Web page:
Few companies continue to produce sticking knives. Firearms have generally replaced the sticking knife in home livestock processing. Most slaughterhouses use humane killers, which project a steel rod through the skull of the animal. ... The Ontario cutlery company continues to produce traditional sticking knives in their "old hickory" knife line.
For a long time, when people needed to cut the carotid arteries of livestock, they relied on a double-edged sticking knife virtually indistinguishable from a dagger.

Always use the right tool for the job.

I suspect Shandra Charles was not killed during a spur-of-the-moment, out-of-control attack. I suspect instead that her killing was premeditated and well executed.

I don't believe it is a coincidence that her carotid artery and jugular vein, and those of her three-year-old cousin, were transected by a double-edge knife.

I suggest that whomever killed Shandra Charles and Marcell Taylor knew enough about killing that they simply brought the right tool for the job.

  <-- Previous                           Table of Contents                              Next --> 


Anonymous said...

This is your strongest and I think only real argument that can get him off. However I think you would have to review the trial transcript to see if the defense questioned the expert witness as to why the the wounds appear to come from a double edged knife.


tsj said...

I've read through the testimony of the forensic expert (the one who tested the knife in the courtroom) and the substitute ME. Neither mentioned anything about the wounds having no blunt end. The fill-in ME testified that the wounds were consistent with Preston's knife, though you now know that is not true. The ME did not mention that all of the wounds had no blunt end. Neither the prosecutor nor the defense attorney bothered to ask.

tsj said...

For clarification, the only testimony I have managed to secure so far is that of the forensic expert and the fill-in ME.

Anonymous said...

@Mike, the knife analysis is compelling but I believe there may be stronger evidence of an alternate suspect & DNA is probably the only path to proving PHIII did not commit these crimes. TSJ is turning up some good stuff, though here, am I look forward to seeing what else he comes up with.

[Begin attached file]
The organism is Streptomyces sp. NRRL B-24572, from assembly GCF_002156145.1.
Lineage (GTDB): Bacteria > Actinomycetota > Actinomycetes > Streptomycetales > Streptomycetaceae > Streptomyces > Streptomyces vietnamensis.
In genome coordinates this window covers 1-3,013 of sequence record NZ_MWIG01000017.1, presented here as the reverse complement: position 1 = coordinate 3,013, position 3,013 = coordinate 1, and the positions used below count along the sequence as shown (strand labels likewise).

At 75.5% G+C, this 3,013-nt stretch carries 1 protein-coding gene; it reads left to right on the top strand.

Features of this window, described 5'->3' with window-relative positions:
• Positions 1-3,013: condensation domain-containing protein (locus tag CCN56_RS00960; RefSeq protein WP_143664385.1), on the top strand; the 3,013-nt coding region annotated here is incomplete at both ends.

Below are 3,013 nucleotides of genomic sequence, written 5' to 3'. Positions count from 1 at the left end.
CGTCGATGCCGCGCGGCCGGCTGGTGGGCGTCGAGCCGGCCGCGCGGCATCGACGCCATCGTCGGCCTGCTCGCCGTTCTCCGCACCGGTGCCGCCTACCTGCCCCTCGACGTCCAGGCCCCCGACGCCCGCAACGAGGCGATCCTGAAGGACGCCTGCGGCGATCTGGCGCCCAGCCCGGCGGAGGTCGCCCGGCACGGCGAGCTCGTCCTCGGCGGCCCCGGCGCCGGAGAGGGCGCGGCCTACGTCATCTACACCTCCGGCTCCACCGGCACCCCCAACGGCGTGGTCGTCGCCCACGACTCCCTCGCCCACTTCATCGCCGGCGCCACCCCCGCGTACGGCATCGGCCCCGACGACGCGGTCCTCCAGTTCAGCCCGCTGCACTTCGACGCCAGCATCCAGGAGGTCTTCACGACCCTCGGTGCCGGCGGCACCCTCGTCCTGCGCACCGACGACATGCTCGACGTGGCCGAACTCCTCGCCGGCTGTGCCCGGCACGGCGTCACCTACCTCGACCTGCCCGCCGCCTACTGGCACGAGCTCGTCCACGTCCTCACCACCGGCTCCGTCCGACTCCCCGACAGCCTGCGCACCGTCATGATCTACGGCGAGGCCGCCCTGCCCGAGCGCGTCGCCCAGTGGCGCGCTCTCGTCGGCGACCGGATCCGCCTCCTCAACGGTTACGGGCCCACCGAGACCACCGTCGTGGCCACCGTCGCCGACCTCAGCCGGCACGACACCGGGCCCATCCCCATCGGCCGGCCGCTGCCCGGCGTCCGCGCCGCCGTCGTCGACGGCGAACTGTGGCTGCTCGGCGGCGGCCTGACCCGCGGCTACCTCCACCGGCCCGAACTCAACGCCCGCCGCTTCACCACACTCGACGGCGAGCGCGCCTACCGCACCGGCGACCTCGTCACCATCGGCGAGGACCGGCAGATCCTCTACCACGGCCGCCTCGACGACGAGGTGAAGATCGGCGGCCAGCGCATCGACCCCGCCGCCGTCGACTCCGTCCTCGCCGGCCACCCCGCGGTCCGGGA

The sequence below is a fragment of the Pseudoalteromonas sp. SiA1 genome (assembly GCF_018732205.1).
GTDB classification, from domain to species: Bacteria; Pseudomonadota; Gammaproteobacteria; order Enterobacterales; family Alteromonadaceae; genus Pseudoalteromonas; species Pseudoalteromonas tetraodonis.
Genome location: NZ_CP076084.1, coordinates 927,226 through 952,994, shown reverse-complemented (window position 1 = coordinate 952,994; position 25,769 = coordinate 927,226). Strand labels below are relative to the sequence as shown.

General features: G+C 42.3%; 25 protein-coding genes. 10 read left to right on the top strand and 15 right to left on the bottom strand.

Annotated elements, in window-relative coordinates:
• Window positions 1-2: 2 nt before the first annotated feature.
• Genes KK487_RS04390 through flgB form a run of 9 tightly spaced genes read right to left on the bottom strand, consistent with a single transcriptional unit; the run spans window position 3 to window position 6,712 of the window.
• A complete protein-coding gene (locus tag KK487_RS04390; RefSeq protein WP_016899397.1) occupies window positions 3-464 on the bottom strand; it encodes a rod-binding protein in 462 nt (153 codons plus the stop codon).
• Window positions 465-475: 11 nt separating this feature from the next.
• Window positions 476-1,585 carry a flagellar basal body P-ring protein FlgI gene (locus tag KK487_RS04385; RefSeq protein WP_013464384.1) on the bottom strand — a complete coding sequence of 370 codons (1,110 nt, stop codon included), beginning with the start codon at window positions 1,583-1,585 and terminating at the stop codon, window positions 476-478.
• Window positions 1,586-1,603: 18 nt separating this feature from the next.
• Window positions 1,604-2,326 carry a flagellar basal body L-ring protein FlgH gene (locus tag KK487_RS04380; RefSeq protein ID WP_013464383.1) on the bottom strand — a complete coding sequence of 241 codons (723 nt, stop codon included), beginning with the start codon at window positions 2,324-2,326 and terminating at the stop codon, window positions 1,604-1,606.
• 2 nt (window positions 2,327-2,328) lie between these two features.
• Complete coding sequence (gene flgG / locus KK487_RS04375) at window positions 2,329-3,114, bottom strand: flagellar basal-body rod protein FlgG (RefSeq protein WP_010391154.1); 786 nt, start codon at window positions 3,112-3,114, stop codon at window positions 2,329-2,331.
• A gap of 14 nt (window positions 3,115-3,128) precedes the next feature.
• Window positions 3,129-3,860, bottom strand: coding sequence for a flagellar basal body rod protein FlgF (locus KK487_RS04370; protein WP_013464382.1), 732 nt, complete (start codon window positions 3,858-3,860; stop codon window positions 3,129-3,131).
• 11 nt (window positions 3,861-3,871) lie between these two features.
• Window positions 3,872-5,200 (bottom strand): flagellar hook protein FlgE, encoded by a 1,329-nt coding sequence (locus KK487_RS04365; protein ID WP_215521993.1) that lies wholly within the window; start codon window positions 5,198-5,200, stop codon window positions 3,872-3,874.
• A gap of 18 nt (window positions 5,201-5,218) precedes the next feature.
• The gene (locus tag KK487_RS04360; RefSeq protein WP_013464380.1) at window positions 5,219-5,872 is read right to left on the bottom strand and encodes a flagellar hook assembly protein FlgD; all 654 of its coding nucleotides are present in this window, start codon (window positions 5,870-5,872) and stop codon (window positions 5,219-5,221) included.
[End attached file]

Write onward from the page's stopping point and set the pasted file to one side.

Anonymous said...

Except Al with the stage that Preston is in, he needs to prove his innocence, not prove doubt. He might have gotten off if TSJ was his lawyer at the trial, but the courts have said he needs to prove his innocence. His options are to find the person who did and have them confess or show that there is no way that he could have done it. The knife might be the only way. Unless you can go back and fingerprint the bud can and get somebody else's prints, he's going to have an a very big uphill case ahead of him.


Anonymous said...


I admittedly do not know the intricacies of the legal system; however, I like to believe that the falsification of official police documents including a Search and Seizure Consent and a Confession of murder would/should be grounds for a new trial.

- Lando

Anonymous said...

While I'm not a legal expert, I would say yes and no. The question for that would be if the information was available at the trial and how did the defense handle it. The proper procedure would have been that when the state introduced it they objected and said it was falsified and here is an expert on falsified documents. The other option that Preston had initially was that his lawyer was incompetent for not objecting to his confession. However as far as I read, at the time the defense was arguing the confession was coerced and there was argument before the court about whether or not he was coerced.


tsj said...

All things in due time. Right now, I'm working to finish my analysis of the evidence. When done I will turn to an analysis of the legal basis for relief. I will suggest options that have not yet been mentioned.

The sequence matters. The outcome of the evidentiary analysis (which continues to surprise me as I work on it) will help determine the potential legal attacks on his conviction.

Post a Comment